If you’re interested in learning more about whether you might have ADHD, understand that it’s found in adults as well as children and that it occurs more or less equally in males and females — it’s not just a thing for boys! If you are concerned, you should get yourself assessed by a mental health professional. Meanwhile, however, here is a quick test you can take, at no charge.
And whether you have ADHD or not, here is some advice on how to do a better job of following directions — as well as a better job of giving them:
How to follow instructions better:
- Ask for directions more often and ask specific questions about those directions. Make sure you fully understand the project and all the details of what you’re being asked to do.
- Get context for the task you need to do. Understanding the reason behind certain projects or tasks will help you make greater sense of what needs to be done.
- Understand your own learning style. Experts have identified seven different learning styles: Visual, auditory, verbal, physical, logical, social and solitary. In my case, I know I’m not a visual learner (those damn IKEA instructions!) and instead I’m much more comfortable with verbal and logical instructions. When I get instructions, I make sure they match a style I feel comfortable with.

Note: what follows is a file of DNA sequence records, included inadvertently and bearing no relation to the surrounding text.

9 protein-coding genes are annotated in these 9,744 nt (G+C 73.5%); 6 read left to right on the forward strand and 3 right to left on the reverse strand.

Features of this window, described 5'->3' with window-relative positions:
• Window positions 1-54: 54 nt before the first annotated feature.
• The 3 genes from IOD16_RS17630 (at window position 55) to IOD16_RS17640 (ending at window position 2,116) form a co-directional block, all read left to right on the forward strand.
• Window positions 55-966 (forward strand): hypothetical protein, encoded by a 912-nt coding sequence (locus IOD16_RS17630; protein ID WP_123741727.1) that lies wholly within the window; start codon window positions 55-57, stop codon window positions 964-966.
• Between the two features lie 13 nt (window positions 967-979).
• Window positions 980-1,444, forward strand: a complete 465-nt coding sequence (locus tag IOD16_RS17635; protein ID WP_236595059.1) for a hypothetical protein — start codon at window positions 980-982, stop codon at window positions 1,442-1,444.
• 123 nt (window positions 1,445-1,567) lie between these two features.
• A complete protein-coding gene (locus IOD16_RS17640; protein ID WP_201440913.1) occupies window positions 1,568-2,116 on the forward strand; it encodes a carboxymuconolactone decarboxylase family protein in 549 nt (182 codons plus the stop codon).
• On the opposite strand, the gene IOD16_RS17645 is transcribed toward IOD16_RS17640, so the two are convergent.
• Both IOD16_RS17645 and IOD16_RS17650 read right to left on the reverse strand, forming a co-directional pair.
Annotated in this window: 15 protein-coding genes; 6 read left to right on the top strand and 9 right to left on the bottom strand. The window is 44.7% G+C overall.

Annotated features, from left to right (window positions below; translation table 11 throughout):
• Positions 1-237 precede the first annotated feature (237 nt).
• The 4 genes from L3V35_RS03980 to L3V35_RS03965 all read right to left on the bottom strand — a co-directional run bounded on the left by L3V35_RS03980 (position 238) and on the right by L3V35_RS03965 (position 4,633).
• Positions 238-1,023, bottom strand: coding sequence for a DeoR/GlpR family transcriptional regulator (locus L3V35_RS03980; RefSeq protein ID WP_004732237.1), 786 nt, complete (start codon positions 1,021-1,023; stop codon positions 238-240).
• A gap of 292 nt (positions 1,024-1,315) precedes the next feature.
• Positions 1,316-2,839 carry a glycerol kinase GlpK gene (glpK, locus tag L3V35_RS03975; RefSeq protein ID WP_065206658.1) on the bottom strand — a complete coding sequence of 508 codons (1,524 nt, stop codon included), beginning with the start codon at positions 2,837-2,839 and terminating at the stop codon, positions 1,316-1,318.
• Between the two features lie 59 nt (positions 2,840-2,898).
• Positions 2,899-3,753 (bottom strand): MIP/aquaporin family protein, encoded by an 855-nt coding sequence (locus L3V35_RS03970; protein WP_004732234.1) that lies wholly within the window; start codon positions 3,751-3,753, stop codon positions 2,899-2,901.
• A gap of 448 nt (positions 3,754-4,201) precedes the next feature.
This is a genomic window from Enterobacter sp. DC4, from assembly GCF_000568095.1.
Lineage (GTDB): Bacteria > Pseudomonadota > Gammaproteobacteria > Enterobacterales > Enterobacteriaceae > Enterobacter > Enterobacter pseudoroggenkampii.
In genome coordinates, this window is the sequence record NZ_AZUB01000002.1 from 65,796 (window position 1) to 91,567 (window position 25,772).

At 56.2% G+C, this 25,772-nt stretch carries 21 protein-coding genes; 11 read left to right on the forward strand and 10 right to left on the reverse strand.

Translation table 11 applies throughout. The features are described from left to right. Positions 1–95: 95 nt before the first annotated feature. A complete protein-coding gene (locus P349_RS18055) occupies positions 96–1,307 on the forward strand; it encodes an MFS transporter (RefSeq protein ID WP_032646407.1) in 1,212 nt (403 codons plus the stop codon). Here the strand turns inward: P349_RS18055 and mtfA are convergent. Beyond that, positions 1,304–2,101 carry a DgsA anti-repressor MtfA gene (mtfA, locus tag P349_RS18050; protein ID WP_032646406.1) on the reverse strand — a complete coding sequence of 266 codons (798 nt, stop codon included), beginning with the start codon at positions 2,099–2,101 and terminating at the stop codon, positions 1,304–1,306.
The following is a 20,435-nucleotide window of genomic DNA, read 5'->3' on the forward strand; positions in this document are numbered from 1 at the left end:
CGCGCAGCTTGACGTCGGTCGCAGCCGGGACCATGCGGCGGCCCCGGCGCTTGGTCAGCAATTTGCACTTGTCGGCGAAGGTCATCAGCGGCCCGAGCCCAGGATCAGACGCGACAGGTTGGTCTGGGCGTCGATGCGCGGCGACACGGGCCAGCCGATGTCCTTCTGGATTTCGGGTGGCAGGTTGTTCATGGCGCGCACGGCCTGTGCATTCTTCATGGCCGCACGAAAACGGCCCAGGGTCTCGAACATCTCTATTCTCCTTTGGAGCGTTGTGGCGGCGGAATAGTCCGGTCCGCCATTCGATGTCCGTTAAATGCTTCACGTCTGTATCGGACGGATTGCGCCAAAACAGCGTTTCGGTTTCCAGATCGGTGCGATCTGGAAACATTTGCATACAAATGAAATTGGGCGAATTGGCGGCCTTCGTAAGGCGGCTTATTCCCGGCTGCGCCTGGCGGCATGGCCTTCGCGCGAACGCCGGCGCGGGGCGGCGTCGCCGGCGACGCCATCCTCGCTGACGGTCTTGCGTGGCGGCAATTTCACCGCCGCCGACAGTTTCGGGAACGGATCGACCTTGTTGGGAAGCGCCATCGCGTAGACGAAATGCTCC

- Look for distraction triggers. If you know you’re at risk of going down the Twitter or Instagram rabbit-hole at any time then, for goodness sake, turn off social media while you’re getting or following directions. In fact, turn off your phone entirely.
- Visualize yourself getting the task done. As you’re starting to follow a set of instructions, visualize yourself finishing them and, along the way, ask yourself questions like, “when will I be half-done here?” This kind of orientation will help keep you on track.
- Talk to yourself. Giving yourself a pep-talk will not only help you follow directions better, it’ll also help you stay focused on the task at hand.
- Practice by giving instructions to others. Teaching something is a great way to learn it. You’ll start to recognize tricks and techniques you can use to help yourself.
How to give better instructions
- Give directions in a helpful, non-aggressive way. Put yourself in the shoes of people who will be receiving your directions and figure out in advance what it is they need to know. Be cheerful and friendly, not dictatorial. Invite plenty of questions.